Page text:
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WELSH CUP SEMI-FINAL.

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WELSH CUP SEMI-FINAL. CONNAH'S QUAY v. WREXHAM. PLUCKY PLAY BY THE FISHERMEN. (BY VIGILANT.") For the first time, I was enabled to see the Chester Football Ground at Sealands, on Satur- day. The occasion was the semi-final for the Welsh Cup, between the Birmingham League iteam of Wrexham and the pertinacious little fed- lows from Connah's Quay. I was pleased with the ground, and delighted with the match. I was agreeably surprised to see the little Fisher- men more than hold their oiwn against their more polished brethren. The Cheater ground is one that the City may feel proud of. It is nicely situated, perfectly flat on the pitch, and has good covered and open stand accommodation- There was an ex- cellent gate; but not so large as the importance of the match warranted. The weather was dull; but there, was no wind.. The CesfcrAans' Com- mitteeare to be congratulated also upon having supplies of Bovriil and other hot refreshments upon the scene. They were well patronised. Hut that by the way. The Wrexham men were first to appear on the scene. And they looked remarkably well in ,F Emerald Green jenseys and white knickers. They were laJlso tall in statuine. A hearty cheer was raised when they entered the arena. The smaller set of Coaatmew appeared a few seconds afterwards dressed in moclesit maroon jerseys and white knickers. It was at once to be seen that the Quayiteis were prime favourites, for they received a great reception, which must have .acted as a great stimulus to them. I under- stand that Wrexham offered the Quay Club ^5 to play them on Saturday, instead of next Satur- day. The result being a draw, necessitates an- other meet, on the same -ground, on Saturday next. 'Th,, Wrexham team had Husbands, late of Liverpool, in goal, and Horace Blew and Chappell as backs. The halves were Huffadine, Williams, and Davies, and A. Berry, of Liver- pool (international) was outside right, partnered by NVy-nn. :Mason was centre., and Smith and Haydn Price were the left wing. Lloyd was. in goal for the Quays., and Tuft (ex-Bristol City) and Hewitt, backs. Lumberg Evans and J. E. Griffiths were the halves. Little Georgia Petrie ("'My (Little Eight Stomar "), as the colliers ■cried oult, and O'Neill formed the right wing. W. J. Bloomer Jones was the pivot, and Roberts and Joel Bennett the left wing. Mr. W. J. Heath, of Bur si em, was the referee, and did his work in a splendid manner. The style in which Wrexham opened gave me the impression that there was only going to. be one team in the fray. Almost right from, the kick off, with clean movements, Haydn Price got almost to the corner flag and centred most accurately. Lloyd failed to get to. the ball in iiits flight across the goal mouth, and Wynn, who was standing close to the post, met the ball with his body and planted it in the net. There was a great cheer from Wrexham sup- porters at this early success, and consternation amongst the Quay supporters. Still, I believe it is a virtue of the Fishermen that they never say die while there is time to go, and by degrees we saw the littler men gradually ass'ume a mastery over thair more stalwart rivals. Some said that Wrexham were holding back until the second half. Whatever truth there was in this statement, I don't know; but the living fact was before us that the little uins were having most of the game. They tackled fearlessly. They revelled in their work. The much-vaunted A. Berry (of Oxford and Liverpool) was a com- plete failure. He made an execrably bad at- tempt to score on one occasion, when he shot miles wide when close in and only the goal- keeper to beat. Hay din Price was on the other wing a source of much anxiety to the Quay de- fenders. His play was beautiful. And so. was. Chappell's. Clean, good, and fair in his tactics, The same could not be said of Horace Blew, for I thought he wis cruel with wee George Petrie, and his tactics did not meet with the approval of Mr. Heath, who" had a word or two with him on the matter. it fi The Quaymen got up towards Husbands, and bloomer Jones scored amidst great cheering. It was now that a gauge was found of the strength of the Quay supporters. And so the game went on, each end being visited in turn, and both sides had hard lines. The sides had a goal each at the interval. In the second half Wrexham tried to do, the rushing game, and became dangerous. During a siege a penalty was awarded Wrexham, from which they obtained the lead. Great cheers greeted this feat. Then the little 'uns awoke to the occasion and played like young demons. They were .giving the Green 'Uns no quarters. It was a ding-dong style they adopted, and it worked splendidly. Bloomer was sailing down beautifully after having beaten the backs, and wais off like a greyhound for Husbands. iHuffaddne rushed and knocked Bloomer down, and a penalty was awarded. O'Neill took it and equalised amidst a hurricane of wild cheer- ing. Aind so a game that was pleasant to watch ended in a draw of two goals each. NOTES. The crowd was surprised at the display of the Quaymen, and disappointed with that of the Wrexham men. It is a feather in the cap of the young QUlayites that they not only made a draw with the polished Birmtngham Leaguers, but several times nearly beat them. They played a cup-tie game from first to. last and in the replay I fancy the Quay will win should they adopt the tactics of Saturday.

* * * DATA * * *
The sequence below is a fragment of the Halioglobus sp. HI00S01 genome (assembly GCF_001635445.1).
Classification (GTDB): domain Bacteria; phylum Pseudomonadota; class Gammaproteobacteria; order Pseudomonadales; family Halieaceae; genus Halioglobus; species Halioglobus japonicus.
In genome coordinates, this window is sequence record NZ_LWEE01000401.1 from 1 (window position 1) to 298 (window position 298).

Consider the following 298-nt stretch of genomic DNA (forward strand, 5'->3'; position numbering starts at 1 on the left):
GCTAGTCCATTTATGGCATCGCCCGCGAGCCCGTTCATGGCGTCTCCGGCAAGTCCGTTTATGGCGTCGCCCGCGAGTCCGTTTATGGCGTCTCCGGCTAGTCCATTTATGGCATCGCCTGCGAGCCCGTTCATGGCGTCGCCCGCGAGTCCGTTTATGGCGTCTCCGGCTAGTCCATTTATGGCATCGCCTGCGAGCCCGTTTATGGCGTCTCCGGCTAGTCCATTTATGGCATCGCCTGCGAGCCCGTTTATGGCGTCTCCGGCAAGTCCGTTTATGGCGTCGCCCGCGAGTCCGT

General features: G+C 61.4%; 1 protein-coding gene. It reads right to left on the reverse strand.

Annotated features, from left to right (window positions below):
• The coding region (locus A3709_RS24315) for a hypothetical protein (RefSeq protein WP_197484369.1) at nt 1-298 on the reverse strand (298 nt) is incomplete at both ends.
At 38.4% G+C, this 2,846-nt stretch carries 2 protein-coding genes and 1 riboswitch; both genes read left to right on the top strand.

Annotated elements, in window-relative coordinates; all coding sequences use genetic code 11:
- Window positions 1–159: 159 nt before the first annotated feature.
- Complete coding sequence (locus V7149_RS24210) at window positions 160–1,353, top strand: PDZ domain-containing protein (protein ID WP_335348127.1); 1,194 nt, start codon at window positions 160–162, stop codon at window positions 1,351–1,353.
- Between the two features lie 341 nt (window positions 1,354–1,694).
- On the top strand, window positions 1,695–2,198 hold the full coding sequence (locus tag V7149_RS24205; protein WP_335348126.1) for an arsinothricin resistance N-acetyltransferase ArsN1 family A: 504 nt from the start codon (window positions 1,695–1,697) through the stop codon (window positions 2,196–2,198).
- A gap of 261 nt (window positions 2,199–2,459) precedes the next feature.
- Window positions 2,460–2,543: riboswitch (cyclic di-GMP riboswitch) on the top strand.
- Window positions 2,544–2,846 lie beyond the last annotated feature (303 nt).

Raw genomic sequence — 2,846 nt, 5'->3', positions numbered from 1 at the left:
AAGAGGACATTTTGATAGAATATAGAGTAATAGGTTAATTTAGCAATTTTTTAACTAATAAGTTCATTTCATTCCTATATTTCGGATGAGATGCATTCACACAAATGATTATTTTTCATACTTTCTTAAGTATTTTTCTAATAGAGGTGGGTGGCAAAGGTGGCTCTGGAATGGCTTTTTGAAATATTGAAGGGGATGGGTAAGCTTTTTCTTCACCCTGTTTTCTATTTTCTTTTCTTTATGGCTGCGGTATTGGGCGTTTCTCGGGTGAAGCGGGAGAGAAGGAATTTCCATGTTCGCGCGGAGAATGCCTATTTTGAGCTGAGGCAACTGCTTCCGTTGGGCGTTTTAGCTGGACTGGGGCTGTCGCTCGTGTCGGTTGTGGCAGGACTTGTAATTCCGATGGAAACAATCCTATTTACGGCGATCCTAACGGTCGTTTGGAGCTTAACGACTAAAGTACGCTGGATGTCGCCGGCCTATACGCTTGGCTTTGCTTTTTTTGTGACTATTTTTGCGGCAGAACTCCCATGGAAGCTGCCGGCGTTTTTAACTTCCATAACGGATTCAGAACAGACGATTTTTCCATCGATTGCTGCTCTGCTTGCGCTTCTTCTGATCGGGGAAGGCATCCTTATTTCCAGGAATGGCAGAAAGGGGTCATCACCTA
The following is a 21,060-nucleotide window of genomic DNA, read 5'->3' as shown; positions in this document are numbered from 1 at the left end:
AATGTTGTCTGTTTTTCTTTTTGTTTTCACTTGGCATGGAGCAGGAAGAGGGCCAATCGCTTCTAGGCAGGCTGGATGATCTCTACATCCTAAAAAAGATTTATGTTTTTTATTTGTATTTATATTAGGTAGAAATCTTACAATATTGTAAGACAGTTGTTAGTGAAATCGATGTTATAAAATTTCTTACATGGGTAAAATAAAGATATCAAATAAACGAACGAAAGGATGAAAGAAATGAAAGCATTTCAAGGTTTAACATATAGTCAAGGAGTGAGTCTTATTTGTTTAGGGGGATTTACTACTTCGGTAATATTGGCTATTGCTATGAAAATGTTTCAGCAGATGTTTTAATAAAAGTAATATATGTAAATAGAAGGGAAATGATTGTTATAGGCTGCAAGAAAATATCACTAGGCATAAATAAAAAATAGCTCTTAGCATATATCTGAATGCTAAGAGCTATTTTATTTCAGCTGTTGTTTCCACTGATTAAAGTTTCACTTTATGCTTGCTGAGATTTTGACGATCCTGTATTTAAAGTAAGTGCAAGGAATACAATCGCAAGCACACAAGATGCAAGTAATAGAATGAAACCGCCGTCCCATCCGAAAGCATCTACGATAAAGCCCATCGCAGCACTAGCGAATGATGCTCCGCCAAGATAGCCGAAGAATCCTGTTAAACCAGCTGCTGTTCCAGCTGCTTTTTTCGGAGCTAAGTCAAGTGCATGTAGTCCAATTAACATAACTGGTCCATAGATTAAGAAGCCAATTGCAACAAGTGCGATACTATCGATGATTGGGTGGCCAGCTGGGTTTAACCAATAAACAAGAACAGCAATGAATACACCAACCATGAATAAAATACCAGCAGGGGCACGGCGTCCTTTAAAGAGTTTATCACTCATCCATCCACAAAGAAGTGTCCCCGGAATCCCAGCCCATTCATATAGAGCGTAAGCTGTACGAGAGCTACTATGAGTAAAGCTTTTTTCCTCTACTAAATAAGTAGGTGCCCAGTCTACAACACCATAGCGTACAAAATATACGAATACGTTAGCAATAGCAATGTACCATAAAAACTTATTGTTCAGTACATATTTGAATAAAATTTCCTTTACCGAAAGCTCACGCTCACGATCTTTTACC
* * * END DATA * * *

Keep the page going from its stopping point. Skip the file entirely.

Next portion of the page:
WELSH AMATEUR CUP— 4th ROUND.

COAST SENIOR LEAGUE.

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BANGOR v. COLWYN BAY.

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